‘These are the riskiest weeks’: Italy’s PM calls for EU unity on coronavirus

Italian Prime Minister Giuseppe Conte warned on Monday that his country was entering "the riskiest weeks" and urged a coordinated European response to the coronavirus pandemic.

'These are the riskiest weeks': Italy's PM calls for EU unity on coronavirus
'Come on everyone, stay at home': Italy was the first EU country to impose a nationwide quarantine because of the coronavirus. Photo: Andreas Solaro/AFP

“European coordination on health and economic measures is needed,” Conte told the Corriere della Sera newspaper ahead of a planned videoconference on Monday between Group of Seven (G7) leaders.

“It is time for courageous choices and Italy can offer a significant contribution as the country that was the first in Europe to have have experienced such a wide spread of the virus,” he said.

LATEST: Record coronavirus deaths in Italy as Lombardy warns of hospital bed shortage

Italy was the first EU member state to shutter schools and almost all businesses to try to slow a global pandemic that has killed 1,809 people in the Mediterranean country since last month.

It has recorded more than half the deaths officially reported outside China.

Conte said “no new prohibitions are needed” but urged everyone to stay home as much as possible and only venture outside alone.

“Scientists tell us that we have not yet reached the peak. These are the riskiest weeks and we need the utmost precaution,” said Conte.

READ ALSO: 'You must learn from Italy's mistakes', health expert warns Europe

A health worker outside an emergency structure set up outside a hospital in the town of Brescia, in Lombardy. Photo: Miguel Medina/AFP

Italy is facing two simultaneous threats to its healthcare system.

World-class hospitals in the richer north where the overwhelming majority of the deaths and infections have been reported are running out of beds and relying on overstretched staff.


But Conte fears that medical centres in the poorer south which has largely avoided contagion will be unable to cope should it be hit just as hard.

“We can no longer afford behavioural errors,” said Conte. “Things like people leaving Milan on weekends to spend time with their family or at their residences in the south must absolutely stop.”

The virus “is our most important challenge of the past decades,” Conte said.

Find all The Local's coverage of the coronavirus outbreak in Italy here.

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‘A great day for consumers in Europe’: EU votes for single smartphone charger

The EU parliament on Tuesday passed a new law requiring USB-C to be the single charger standard for all new smartphones, tablets and cameras from late 2024 in a move that was heralded a "great day for consumers".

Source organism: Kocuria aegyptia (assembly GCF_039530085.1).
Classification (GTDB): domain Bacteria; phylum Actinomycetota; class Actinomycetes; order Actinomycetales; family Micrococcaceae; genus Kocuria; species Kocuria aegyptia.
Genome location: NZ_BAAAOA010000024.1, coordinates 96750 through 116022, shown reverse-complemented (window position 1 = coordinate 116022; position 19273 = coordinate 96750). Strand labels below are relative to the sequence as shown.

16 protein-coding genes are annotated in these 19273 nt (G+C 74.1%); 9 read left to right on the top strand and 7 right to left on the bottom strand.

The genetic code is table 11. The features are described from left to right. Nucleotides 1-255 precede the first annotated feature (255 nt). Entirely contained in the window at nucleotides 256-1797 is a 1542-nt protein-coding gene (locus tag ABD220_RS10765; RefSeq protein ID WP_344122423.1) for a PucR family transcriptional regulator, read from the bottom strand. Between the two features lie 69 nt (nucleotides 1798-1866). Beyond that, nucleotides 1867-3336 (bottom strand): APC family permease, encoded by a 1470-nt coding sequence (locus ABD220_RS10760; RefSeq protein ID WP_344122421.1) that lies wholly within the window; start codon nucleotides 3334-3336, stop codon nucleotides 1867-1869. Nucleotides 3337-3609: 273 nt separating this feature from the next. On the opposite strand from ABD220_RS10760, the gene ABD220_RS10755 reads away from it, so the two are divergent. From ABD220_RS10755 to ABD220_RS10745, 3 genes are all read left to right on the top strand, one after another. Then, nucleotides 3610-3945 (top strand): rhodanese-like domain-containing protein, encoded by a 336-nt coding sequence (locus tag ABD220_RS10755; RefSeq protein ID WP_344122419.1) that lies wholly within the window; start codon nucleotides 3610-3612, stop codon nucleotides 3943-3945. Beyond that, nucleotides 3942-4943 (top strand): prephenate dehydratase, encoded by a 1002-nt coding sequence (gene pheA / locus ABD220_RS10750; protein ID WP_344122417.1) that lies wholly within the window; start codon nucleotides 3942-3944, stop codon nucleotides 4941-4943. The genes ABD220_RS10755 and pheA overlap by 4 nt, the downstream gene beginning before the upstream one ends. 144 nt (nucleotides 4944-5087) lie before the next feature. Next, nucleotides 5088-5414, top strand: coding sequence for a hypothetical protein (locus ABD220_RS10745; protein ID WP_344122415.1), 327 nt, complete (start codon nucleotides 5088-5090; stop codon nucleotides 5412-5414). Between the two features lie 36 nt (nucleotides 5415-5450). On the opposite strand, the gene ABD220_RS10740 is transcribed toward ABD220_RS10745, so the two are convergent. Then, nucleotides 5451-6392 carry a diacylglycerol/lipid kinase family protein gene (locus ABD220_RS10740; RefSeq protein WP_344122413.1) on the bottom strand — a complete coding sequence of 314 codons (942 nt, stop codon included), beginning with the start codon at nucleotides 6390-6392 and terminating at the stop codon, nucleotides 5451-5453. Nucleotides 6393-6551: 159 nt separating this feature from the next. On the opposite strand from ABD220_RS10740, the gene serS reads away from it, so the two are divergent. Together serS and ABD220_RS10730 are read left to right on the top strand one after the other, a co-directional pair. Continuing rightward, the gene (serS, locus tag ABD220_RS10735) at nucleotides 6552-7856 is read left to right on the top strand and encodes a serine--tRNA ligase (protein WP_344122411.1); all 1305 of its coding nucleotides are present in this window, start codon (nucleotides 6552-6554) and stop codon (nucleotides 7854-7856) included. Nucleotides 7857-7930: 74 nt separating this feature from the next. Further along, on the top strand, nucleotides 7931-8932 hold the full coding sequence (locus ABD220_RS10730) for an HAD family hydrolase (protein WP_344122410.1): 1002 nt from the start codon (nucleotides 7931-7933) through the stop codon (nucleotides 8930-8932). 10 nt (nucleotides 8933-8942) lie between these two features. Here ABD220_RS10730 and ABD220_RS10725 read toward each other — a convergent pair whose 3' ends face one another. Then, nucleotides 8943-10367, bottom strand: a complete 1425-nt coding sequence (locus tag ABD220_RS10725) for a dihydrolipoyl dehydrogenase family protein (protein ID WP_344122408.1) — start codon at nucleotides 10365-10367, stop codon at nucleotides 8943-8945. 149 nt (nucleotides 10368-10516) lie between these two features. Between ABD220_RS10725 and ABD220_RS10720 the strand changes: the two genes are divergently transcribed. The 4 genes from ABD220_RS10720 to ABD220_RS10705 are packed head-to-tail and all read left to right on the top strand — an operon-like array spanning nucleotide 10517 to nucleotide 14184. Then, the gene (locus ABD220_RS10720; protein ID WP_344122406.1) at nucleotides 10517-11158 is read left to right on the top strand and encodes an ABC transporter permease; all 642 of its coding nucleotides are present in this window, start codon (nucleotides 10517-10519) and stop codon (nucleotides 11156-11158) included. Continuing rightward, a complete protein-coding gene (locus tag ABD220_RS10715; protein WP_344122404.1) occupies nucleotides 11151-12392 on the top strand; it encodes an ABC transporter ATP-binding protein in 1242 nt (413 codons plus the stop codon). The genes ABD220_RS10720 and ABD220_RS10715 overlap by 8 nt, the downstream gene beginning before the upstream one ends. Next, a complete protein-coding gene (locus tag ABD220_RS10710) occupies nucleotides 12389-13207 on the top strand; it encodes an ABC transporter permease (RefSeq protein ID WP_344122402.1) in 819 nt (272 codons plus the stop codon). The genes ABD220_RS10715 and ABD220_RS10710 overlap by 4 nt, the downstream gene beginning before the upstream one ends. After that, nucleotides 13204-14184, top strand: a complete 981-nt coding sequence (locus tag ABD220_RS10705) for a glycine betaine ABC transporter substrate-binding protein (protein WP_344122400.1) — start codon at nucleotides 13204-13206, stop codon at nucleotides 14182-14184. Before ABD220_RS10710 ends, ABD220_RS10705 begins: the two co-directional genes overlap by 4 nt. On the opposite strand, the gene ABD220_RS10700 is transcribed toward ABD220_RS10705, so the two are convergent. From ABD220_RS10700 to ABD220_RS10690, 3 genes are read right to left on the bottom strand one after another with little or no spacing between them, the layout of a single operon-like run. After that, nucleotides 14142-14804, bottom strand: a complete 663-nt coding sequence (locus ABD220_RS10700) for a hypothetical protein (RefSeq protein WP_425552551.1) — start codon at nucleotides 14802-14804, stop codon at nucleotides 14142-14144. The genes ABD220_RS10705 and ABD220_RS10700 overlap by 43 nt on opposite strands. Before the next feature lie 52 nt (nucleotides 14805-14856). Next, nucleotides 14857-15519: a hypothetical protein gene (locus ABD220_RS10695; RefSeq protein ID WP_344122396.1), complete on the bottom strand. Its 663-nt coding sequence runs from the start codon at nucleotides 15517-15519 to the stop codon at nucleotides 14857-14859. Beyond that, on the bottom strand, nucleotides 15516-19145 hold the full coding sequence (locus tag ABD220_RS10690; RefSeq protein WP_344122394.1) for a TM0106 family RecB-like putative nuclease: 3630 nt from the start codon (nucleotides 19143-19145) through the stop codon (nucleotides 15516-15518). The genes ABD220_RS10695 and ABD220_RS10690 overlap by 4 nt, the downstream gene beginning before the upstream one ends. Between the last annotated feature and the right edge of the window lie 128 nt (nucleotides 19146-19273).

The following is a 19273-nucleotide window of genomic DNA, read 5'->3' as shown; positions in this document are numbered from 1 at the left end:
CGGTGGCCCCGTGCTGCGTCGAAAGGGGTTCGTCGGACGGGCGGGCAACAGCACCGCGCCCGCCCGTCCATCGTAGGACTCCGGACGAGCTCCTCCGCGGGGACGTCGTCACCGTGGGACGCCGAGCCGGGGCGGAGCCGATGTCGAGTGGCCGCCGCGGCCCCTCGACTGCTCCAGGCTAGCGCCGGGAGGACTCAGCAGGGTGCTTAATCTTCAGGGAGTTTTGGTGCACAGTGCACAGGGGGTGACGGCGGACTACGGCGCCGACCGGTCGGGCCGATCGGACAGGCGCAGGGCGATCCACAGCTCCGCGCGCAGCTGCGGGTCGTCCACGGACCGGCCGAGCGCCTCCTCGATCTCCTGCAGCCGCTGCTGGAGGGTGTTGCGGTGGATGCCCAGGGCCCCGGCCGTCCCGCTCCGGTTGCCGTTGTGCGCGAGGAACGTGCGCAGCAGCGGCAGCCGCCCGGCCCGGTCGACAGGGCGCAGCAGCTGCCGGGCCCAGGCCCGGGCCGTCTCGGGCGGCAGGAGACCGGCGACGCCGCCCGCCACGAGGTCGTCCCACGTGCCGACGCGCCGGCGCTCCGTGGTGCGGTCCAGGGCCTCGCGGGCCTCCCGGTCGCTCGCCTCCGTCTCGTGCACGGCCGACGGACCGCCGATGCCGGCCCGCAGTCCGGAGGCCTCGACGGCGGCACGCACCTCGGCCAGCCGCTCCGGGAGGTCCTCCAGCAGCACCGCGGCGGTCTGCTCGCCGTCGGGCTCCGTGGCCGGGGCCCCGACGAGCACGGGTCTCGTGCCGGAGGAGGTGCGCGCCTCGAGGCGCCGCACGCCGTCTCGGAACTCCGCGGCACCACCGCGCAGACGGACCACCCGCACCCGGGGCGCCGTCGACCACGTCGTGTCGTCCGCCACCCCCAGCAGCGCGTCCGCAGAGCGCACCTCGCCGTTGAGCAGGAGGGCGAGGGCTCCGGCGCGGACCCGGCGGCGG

'A great day for consumers in Europe': EU votes for single smartphone charger

The measure, which EU lawmakers adopted with a vote 602 in favour, 13 against, will – in Europe at least – push Apple to drop its outdated Lightning port on its iPhones for the USB-C one already used by many of its competitors.

Makers of laptops will have extra time, from early 2026, to also follow suit.

EU policymakers say the single charger rule will simplify the life of Europeans, reduce the mountain of obsolete chargers and reduce costs for consumers.

It is expected to save at least 200 million euros ($195 million) per year and cut more than a thousand tonnes of EU electronic waste every year, the bloc’s competition chief Margrethe Vestager said.

The EU move is expected to ripple around the world.

The European Union’s 27 countries are home to 450 million people who count among the world’s wealthiest consumers. Regulatory changes in the bloc often set global industry norms in what is known as the Brussels Effect.

“Today is a great day for consumers, a great day  for our environment,” Maltese MEP Alex Agius Saliba, the European Parliament’s pointman on the issue, said.

“After more than a decade; the single charger for multiple electronic devices will finally become a reality for Europe and hopefully we can also inspire the rest of the world,” he said.

Faster data speed

Apple, the world’s second-biggest seller of smartphones after Samsung, already uses USB-C charging ports on its iPads and laptops.

But it resisted EU legislation to force a change away from its Lightning ports on its iPhones, saying that was disproportionate and would stifle innovation.

However some users of its latest flagship iPhone models — which can capture extremely high-resolution photos and videos in massive data files — complain that the Lightning cable transfers data at only a bare fraction of the speed USB-C does.

The EU law will in two years’ time apply to all handheld mobile phones, tablets, digital cameras, headphones, headsets, portable speakers, handheld videogame consoles, e-readers, earbuds, keyboards, mice and portable navigation systems.

People buying a device will have the choice of getting one with or without a USB-C charger, to take advantage of the fact they might already have at least one cable at home.

Makers of electronic consumer items in Europe agreed a single charging norm from dozens on the market a decade ago under a voluntary agreement with the European Commission.

But Apple refused to abide by it, and other manufacturers kept their alternative cables going, meaning there are still some six types knocking  around.

They include old-style USB-A, mini-USB and USB-micro, creating a jumble of cables for consumers.

USB-C ports can charge at up to 100 Watts, transfer data up to 40 gigabits per second, and can serve to hook up to external displays.

Apple also offers wireless charging for its latest iPhones — and there is speculation it might do away with charging ports for cables entirely in future models.

But currently the wireless charging option offers lower power and data transfer speeds than USB-C.